Monday, December 27, 2010

Tron Legacy Quickie Review!


Well this sucker finally came out, with a ridiculous number of people waiting in anticipation. 

The original Tron was a film done by Disney in 1982, signaling a new age were CGI and people could exist in the same movie. While being a commercial success, it also had a cult following that saw the TRON universe expand into multiple genres and brands.

This seemingly could only hold off the inevitable return of TRON to films. The recent trend of taking older films that were either popular or sold well and giving them the new and "improved" gritty feel doesn't seem to be slowing down at all. So long as Hollywood has no more ideas they'll just redo whats worked before, the best we can hope for is that competent directors and writers get to make these new iterations. And TRON LEGACY has got this in spades.

TRON LEGACY is a good film, I'll be the first one to say and defend that. This film draws you into the world of TRON and keeps you there. 


The film starts with an intro of characters, the main hero, and does a decent job of build up to the TRON factor of the film. Once the main hero gets into The Grid all hell breaks lose and the main plot is shown, and the story starts. 

The story isn't terrible amazing, but it keeps you with it by using the action and characters as a guide to the final destination. This is were the film shines, it doesn't beat you over the head with technical stuff, but still keeps you informed while letting you just enjoy the ride. 

That being said I had one major gripe with the film:

The "star" was barely involved with his own story! We get a flashback with him in it, and then he's the loyal drone of CLU for the rest of the movie, until he snaps at the end and helps the users from being taken out, then HE DIES


I understand that they wanted to make him a bad guy, but they didn't add enough character to this fallen hero, so by the time he died for the good guys, I felt nothing for his death. I was really confused and then disappointed, but I didn't think once "at least he did good in the end" like it feels like they were trying to tell you. Even a silent anti-hero like himself could be shown to have a conflict of personality leading up to his eventual return to his good side, rather than snapping so out out of the blue that I was temporarily taken out of the film.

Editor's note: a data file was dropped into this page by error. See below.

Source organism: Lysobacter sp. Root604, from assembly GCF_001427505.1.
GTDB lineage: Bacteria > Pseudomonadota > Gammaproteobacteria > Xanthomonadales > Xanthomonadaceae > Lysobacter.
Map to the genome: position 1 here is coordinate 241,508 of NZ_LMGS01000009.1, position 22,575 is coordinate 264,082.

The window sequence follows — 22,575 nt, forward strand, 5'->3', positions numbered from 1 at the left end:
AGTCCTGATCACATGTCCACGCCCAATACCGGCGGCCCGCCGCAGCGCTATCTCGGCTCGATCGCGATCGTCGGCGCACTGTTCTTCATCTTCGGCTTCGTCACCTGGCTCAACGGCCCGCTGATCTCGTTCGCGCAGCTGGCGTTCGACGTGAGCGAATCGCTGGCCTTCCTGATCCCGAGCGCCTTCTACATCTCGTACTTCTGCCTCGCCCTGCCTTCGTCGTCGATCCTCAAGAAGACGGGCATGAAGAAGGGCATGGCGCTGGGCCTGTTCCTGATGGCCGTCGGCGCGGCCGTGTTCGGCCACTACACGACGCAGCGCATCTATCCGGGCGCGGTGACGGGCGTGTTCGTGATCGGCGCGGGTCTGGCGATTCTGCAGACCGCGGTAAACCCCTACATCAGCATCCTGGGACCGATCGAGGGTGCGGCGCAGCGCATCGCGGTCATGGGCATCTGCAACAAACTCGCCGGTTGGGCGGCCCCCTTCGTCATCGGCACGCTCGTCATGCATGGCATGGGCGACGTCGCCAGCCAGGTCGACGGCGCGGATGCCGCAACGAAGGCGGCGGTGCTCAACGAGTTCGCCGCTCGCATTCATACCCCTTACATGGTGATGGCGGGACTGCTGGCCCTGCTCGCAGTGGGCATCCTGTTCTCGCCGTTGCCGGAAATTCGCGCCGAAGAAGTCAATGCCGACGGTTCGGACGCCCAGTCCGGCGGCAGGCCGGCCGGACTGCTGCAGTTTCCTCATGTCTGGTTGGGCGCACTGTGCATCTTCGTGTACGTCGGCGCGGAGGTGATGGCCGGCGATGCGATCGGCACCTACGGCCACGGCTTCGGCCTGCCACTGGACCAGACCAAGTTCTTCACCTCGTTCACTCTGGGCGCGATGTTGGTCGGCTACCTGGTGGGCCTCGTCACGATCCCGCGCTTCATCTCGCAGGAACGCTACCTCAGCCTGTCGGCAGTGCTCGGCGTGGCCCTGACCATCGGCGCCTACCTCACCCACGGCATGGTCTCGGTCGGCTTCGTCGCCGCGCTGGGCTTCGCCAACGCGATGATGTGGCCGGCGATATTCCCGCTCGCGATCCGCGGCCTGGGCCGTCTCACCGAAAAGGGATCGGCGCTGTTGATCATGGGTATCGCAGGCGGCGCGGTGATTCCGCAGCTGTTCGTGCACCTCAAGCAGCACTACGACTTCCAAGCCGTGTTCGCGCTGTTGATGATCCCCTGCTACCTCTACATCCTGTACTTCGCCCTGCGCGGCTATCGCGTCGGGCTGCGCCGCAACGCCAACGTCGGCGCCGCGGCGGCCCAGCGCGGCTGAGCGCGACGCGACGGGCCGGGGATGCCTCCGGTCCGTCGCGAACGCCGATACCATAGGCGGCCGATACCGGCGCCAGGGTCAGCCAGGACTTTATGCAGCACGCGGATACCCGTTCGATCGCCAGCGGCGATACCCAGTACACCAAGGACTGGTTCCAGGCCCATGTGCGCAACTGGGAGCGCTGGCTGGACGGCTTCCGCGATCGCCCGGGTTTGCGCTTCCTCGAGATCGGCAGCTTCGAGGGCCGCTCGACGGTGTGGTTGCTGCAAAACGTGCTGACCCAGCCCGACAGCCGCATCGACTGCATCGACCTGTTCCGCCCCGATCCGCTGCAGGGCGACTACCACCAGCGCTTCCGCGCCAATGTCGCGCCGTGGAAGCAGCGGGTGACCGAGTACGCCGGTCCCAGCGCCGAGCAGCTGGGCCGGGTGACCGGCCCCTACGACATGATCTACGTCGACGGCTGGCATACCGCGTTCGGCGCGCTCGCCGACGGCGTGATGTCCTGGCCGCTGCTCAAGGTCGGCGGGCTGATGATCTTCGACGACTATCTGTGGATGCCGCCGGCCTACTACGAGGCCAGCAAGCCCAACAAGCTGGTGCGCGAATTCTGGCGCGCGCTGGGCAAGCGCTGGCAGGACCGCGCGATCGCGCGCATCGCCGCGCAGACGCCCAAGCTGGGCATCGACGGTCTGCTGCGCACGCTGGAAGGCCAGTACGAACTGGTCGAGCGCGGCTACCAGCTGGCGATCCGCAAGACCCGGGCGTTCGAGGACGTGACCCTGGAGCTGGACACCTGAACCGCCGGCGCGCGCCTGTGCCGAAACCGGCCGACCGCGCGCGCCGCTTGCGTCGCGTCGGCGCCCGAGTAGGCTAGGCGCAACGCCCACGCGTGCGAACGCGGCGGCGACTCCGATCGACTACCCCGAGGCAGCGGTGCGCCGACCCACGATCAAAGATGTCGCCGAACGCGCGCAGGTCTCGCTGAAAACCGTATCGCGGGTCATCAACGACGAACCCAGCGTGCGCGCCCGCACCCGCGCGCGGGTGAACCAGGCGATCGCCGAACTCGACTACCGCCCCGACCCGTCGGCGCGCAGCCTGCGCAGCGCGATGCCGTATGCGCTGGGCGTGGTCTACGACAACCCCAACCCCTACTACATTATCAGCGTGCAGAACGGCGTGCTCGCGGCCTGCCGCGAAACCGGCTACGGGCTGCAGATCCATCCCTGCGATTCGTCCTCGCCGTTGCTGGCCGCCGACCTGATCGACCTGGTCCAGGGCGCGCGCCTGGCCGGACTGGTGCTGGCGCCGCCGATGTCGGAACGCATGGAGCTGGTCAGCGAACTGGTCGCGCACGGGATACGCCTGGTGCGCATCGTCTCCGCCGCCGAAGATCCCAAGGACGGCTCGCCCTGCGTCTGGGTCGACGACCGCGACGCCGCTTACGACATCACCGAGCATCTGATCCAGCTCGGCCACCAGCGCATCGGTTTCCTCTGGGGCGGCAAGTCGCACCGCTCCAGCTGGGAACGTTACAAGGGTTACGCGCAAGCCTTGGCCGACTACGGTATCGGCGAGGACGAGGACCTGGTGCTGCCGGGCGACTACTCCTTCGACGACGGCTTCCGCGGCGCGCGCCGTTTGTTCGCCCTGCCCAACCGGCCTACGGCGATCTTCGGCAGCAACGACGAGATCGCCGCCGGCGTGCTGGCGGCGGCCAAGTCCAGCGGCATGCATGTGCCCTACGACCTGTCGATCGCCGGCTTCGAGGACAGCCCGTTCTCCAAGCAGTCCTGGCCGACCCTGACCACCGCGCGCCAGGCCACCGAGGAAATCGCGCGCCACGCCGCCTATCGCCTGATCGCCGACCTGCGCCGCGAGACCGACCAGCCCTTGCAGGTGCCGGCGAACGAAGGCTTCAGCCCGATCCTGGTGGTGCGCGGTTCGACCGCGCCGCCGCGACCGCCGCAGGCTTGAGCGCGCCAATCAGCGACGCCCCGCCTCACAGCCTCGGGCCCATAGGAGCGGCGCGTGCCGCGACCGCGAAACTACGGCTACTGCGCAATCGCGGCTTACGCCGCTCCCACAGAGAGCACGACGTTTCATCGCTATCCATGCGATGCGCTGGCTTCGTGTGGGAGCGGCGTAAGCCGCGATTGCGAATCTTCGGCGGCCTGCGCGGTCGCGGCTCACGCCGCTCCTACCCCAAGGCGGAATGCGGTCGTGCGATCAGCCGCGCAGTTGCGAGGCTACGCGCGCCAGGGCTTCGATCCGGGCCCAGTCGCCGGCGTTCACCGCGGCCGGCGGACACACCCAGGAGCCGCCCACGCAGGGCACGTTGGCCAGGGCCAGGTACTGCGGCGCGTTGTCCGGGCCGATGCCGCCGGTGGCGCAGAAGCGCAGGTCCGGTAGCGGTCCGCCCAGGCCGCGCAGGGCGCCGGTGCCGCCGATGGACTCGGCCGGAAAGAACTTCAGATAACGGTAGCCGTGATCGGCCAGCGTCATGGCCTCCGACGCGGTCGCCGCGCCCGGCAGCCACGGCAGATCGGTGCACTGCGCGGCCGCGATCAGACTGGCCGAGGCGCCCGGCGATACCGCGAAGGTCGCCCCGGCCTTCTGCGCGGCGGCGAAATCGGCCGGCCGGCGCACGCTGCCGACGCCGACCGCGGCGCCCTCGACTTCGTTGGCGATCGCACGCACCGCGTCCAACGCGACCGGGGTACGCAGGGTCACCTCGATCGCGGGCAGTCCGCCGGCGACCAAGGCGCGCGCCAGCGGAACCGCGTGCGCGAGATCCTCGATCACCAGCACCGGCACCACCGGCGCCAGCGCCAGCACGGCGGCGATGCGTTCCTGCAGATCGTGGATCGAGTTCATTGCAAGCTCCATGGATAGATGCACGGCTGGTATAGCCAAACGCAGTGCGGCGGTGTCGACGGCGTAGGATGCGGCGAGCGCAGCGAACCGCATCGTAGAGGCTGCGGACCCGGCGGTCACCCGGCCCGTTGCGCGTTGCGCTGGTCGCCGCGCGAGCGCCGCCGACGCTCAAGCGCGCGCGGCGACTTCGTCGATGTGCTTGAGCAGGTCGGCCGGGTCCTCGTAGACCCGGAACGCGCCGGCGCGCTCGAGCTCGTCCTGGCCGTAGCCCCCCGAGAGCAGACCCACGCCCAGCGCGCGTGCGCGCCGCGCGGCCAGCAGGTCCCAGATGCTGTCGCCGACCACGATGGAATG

The film is iconic, fast paced, and action packed. A great film with one thing that made me double take, but was quickly forgotten because I was focusing on all the amazing things going on screen.

If you are going to see this I highly recommend watching it in Imax! Daft Punk's songs shine so brilliantly with the greatest sound system you can get, and visuals are a delight as well!

Saturday, December 11, 2010

Paul Mccartney on John Lennon

Paul McCartney Played on SNL tonight with Paul Rudd, now for those who don't know, John Lennon was murdered on December 8, 1980, and many are paying there respects and remembering John and his colleagues work, including Paul McCartney

Paul played a total of three songs on SNL last night, and they did not go off well at first. The first song, "Jet" by Paul had some serious audio issues, Paul was hard to hear, and to an even lesser extent the rest of the bands' singing. Their second song "Band on the Run" had a much better play, and sounded just as good coming from Paul now as it did when he first did the song.

By this time me and my dad were starting to worry there wasn't going to be any acknowledgment to John from Paul. Our assumptions didn't mean Paul had a duty to do if for us fans, but from one close friend to another, it seemed in bad taste to end this rare chance to celebrate and remember John live in front of millions. 

That fear quickly dissolved when Paul got to do a third and final song.

This was a mix of "A Day In The Life" that turned into "Give Peace a Chance". A fantastic live cross of songs that made me and my father smile with a nostalgia that hasn't taken place in a long time. Congratulations to all the cast of SNL and Paul McCartney for making a great night of and for John.